My Friend Sparksburg in Columbia, SC

By February 18, 2022
a photograph of a flagpole on the side of a brick house, holding a large nail. full green trees are behind the flagpole
Thomas Wharton, Red Eye. Image courtesy Martin Lang.

Location/Address: Columbia, South Carolina.
Hours: Guided visits by appointment. Drive by visits during daytime hours.
Website: https://sparksburg.com/
Founded & Operated by: Martin Lang
Opened: 2021
Recent Exhibiting Artists: Thomas Wharton, Conor Murphy, Natalie Petroskyx, Peter Cotroneo, Tate Foley, Eric Cagley

Bryn Evans: An exhibition space located on a flagpole is an arcane concept that I see as also quite ingenious. It conjures ideas around protest and creative expression, while also staking claim to the nationalist treatment of the flag as this elevated, sacred symbol. There’s also the saying: ‘running something up the flagpole’ — which seems very fitting for a contemporary art space that values experimentation. And of course, there’s the public nature and proximity of it all — the space is an extension of a home. Where did the idea for My Friend Sparksburg come from and how has it evolved since its inception?

Frost Museum of Art: Disrupting Anti-Blackness on view through June 19
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Martin Lang: The origins for My Friend Sparksburg can be traced back to my time in graduate school. In my studio building, there was an extra empty open space used for critiques and installations. I was looking at Contemporary Art Daily at the time and thinking about how a gallery identity can be constructed through online install shots.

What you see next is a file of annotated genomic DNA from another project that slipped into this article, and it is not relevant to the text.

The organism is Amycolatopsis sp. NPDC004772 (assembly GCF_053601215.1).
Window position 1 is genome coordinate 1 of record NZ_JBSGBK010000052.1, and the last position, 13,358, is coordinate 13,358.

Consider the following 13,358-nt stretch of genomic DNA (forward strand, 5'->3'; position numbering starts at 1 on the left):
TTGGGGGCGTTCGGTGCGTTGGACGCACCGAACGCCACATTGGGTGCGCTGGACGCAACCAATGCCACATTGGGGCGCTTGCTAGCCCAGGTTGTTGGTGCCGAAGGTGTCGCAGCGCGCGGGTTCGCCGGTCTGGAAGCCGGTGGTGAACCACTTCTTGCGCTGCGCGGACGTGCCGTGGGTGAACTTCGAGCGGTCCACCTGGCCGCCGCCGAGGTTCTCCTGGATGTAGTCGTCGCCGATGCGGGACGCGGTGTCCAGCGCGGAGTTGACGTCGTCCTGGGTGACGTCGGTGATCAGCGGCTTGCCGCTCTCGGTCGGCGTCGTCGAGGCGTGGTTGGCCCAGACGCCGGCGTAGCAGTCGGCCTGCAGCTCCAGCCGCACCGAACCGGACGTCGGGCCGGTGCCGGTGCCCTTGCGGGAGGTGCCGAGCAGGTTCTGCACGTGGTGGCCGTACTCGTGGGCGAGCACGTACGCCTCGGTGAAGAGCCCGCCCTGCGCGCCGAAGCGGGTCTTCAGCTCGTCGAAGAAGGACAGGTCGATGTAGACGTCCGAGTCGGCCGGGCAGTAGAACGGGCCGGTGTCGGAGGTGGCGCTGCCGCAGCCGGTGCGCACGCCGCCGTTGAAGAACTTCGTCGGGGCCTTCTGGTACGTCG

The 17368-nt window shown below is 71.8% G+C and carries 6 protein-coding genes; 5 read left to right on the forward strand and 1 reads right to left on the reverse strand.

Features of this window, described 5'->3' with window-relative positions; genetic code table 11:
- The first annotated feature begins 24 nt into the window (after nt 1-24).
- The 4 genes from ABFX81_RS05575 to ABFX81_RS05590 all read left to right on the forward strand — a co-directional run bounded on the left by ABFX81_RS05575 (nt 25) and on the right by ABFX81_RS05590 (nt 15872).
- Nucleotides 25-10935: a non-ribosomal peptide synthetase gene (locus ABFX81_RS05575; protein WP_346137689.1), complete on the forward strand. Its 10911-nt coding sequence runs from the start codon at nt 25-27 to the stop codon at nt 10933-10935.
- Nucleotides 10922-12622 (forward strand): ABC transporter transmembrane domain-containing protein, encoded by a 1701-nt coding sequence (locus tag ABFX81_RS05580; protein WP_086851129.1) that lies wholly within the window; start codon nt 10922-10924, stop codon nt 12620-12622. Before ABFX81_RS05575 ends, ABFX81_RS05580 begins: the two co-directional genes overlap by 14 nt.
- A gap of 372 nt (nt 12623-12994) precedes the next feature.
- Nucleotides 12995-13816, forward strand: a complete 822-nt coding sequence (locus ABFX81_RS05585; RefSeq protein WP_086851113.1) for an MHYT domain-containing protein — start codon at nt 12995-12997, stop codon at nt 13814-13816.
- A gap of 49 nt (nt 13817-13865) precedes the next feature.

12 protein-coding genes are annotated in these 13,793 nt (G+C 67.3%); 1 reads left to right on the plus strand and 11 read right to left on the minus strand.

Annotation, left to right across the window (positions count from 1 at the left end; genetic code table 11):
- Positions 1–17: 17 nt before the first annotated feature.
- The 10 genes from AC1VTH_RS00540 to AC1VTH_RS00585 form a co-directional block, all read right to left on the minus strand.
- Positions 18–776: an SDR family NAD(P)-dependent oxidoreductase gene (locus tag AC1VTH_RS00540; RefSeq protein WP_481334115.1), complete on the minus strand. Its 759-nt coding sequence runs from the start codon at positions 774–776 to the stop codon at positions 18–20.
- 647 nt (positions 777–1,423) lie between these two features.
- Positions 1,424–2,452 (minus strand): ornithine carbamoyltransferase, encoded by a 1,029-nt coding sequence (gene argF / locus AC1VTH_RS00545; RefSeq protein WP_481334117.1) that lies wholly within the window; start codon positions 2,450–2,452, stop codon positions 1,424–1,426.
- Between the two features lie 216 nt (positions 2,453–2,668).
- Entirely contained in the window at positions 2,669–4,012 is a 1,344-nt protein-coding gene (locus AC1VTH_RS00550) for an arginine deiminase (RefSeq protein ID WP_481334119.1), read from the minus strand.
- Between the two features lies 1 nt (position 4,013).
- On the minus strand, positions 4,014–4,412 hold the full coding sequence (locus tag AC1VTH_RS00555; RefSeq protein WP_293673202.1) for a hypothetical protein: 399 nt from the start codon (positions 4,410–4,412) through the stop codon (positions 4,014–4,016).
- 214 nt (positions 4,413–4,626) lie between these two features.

I’d thought about photographing my work, installed in this extra space, and putting it online as an exhibition with a gallery name without ever having an opening. The idea progressed in my head to this happening elsewhere, with the physical location and constraints of the ‘gallery’ being different for each exhibition. The viewer saying to themselves, ‘but wait I thought the floors were concrete not wood,’ ‘where’d that window come from?’ etc. From there I was able to see My Friend Sparksburg as a curatorial identity, an umbrella for that original idea and its current semi-permanent existence on the flagpole holder of my house.

With this current iteration, I’ve been careful to speak to the invited artists about the exhibition space being the empty space within the flagpole holder. Artists are invited to approach the space as flag-like or as nonconventional as they wish. Only a few exhibitions have resembled flags in the traditional sense, though they have formally and conceptually challenged the suburban expectations of college football allegiances or patriotic pride.

As for the name, my parents tell me that I had an imaginary friend named Sparksburg when I was quite young. I don’t remember Sparksburg, nor where I got their name.

Natalie Petroskyx, Nothing Underneath. Image courtesy Martin Lang.

BE: The ongoing pandemic has required many galleries, museums, art centers, and other exhibition spaces to put up their shutters. In a way, My Friend Sparksburg functions as an expanded platform for art viewing, one that provides a sense of intimacy while also allowing for a more accessible and socially distant experience. Was this due in part to the limited exhibiting opportunities resulting from the pandemic? What have you noticed about the local art scene in Columbia over the past two years in response to these extenuating circumstances?